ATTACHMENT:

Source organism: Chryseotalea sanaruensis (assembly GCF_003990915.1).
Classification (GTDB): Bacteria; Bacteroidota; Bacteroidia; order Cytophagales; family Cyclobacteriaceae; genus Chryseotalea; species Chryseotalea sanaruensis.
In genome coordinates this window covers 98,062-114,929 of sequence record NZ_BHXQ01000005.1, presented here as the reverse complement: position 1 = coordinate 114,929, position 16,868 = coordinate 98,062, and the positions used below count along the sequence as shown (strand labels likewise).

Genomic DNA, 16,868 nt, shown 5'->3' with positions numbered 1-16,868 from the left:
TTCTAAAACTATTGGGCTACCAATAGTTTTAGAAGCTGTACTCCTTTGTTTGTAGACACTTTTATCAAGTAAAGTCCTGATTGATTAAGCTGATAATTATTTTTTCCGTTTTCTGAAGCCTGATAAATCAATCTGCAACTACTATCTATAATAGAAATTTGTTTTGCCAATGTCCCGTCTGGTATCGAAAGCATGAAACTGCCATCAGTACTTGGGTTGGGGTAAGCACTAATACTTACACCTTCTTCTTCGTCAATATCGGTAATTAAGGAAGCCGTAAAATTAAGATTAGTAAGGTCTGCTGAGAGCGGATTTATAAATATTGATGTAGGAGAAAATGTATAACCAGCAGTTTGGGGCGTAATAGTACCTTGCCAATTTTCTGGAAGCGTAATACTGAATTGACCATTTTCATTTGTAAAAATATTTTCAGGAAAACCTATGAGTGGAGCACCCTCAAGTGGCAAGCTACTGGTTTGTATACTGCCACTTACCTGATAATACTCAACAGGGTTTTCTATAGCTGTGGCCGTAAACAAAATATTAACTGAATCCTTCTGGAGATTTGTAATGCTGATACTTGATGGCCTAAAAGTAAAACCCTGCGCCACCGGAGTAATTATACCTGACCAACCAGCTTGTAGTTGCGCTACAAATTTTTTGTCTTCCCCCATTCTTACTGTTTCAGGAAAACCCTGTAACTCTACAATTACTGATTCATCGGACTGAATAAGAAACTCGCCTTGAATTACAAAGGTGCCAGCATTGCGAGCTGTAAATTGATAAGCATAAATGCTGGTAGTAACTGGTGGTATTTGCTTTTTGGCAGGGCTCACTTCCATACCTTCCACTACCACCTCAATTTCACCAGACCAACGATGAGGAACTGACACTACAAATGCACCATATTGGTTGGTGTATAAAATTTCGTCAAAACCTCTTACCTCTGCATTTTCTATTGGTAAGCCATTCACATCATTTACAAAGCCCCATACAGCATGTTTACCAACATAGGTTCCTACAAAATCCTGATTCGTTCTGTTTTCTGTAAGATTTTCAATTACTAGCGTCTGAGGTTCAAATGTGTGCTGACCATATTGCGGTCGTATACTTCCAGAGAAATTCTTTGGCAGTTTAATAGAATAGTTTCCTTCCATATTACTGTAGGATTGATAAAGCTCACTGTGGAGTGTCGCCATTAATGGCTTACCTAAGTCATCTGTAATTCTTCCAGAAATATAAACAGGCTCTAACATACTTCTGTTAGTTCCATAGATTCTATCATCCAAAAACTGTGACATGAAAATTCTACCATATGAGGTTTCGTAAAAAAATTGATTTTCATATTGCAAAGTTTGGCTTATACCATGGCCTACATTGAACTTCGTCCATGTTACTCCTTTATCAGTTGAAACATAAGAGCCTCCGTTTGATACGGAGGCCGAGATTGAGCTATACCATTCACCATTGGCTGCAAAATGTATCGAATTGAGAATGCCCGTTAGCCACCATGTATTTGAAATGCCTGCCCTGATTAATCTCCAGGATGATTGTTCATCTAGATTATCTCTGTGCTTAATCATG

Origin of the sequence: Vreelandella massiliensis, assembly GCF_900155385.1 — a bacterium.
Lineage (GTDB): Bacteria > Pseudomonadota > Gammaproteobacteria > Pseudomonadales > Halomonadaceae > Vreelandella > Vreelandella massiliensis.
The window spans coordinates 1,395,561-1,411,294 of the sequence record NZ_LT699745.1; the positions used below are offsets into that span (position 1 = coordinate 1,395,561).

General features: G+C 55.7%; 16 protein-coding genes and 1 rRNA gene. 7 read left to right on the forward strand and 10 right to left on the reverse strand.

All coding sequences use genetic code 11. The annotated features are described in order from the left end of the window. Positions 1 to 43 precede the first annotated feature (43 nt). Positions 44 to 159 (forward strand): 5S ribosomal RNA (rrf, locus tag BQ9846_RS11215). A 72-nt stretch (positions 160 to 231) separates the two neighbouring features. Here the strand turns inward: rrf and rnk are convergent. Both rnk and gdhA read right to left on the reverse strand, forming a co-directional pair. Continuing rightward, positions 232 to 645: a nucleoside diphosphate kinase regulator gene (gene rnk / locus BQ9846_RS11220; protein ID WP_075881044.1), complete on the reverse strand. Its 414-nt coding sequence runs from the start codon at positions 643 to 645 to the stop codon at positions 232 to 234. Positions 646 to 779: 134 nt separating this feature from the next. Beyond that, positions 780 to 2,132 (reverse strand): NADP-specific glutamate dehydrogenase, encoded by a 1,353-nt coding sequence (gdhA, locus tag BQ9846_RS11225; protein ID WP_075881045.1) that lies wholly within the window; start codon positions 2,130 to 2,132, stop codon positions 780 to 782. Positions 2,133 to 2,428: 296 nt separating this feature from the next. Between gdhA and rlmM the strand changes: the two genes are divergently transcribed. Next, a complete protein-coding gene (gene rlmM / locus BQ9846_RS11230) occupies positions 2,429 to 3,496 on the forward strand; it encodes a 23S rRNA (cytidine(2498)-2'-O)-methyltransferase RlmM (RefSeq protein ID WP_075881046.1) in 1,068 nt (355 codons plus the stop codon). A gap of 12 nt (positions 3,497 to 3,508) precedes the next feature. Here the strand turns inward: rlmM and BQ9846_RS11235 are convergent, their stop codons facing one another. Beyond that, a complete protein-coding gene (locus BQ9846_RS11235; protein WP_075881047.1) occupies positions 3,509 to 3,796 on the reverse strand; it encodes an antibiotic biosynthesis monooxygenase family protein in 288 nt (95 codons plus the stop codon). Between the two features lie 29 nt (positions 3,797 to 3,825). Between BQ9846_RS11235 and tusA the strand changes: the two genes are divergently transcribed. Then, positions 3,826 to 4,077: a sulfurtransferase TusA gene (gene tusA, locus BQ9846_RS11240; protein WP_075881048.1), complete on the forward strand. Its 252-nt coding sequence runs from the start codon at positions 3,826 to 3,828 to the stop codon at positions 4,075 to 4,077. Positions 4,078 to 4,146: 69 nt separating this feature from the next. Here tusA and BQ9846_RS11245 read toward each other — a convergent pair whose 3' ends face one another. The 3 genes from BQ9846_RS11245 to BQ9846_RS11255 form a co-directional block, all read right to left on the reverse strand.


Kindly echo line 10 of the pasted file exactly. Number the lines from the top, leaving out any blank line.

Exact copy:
All coding sequences use genetic code 11. The annotated features are described in order from the left end of the window. Positions 1 to 43 precede the first annotated feature (43 nt). Positions 44 to 159 (forward strand): 5S ribosomal RNA (rrf, locus tag BQ9846_RS11215). A 72-nt stretch (positions 160 to 231) separates the two neighbouring features. Here the strand turns inward: rrf and rnk are convergent. Both rnk and gdhA read right to left on the reverse strand, forming a co-directional pair. Continuing rightward, positions 232 to 645: a nucleoside diphosphate kinase regulator gene (gene rnk / locus BQ9846_RS11220; protein ID WP_075881044.1), complete on the reverse strand. Its 414-nt coding sequence runs from the start codon at positions 643 to 645 to the stop codon at positions 232 to 234. Positions 646 to 779: 134 nt separating this feature from the next. Beyond that, positions 780 to 2,132 (reverse strand): NADP-specific glutamate dehydrogenase, encoded by a 1,353-nt coding sequence (gdhA, locus tag BQ9846_RS11225; protein ID WP_075881045.1) that lies wholly within the window; start codon positions 2,130 to 2,132, stop codon positions 780 to 782. Positions 2,133 to 2,428: 296 nt separating this feature from the next. Between gdhA and rlmM the strand changes: the two genes are divergently transcribed. Next, a complete protein-coding gene (gene rlmM / locus BQ9846_RS11230) occupies positions 2,429 to 3,496 on the forward strand; it encodes a 23S rRNA (cytidine(2498)-2'-O)-methyltransferase RlmM (RefSeq protein ID WP_075881046.1) in 1,068 nt (355 codons plus the stop codon). A gap of 12 nt (positions 3,497 to 3,508) precedes the next feature. Here the strand turns inward: rlmM and BQ9846_RS11235 are convergent, their stop codons facing one another. Beyond that, a complete protein-coding gene (locus BQ9846_RS11235; protein WP_075881047.1) occupies positions 3,509 to 3,796 on the reverse strand; it encodes an antibiotic biosynthesis monooxygenase family protein in 288 nt (95 codons plus the stop codon). Between the two features lie 29 nt (positions 3,797 to 3,825). Between BQ9846_RS11235 and tusA the strand changes: the two genes are divergently transcribed. Then, positions 3,826 to 4,077: a sulfurtransferase TusA gene (gene tusA, locus BQ9846_RS11240; protein WP_075881048.1), complete on the forward strand. Its 252-nt coding sequence runs from the start codon at positions 3,826 to 3,828 to the stop codon at positions 4,075 to 4,077. Positions 4,078 to 4,146: 69 nt separating this feature from the next. Here tusA and BQ9846_RS11245 read toward each other — a convergent pair whose 3' ends face one another. The 3 genes from BQ9846_RS11245 to BQ9846_RS11255 form a co-directional block, all read right to left on the reverse strand.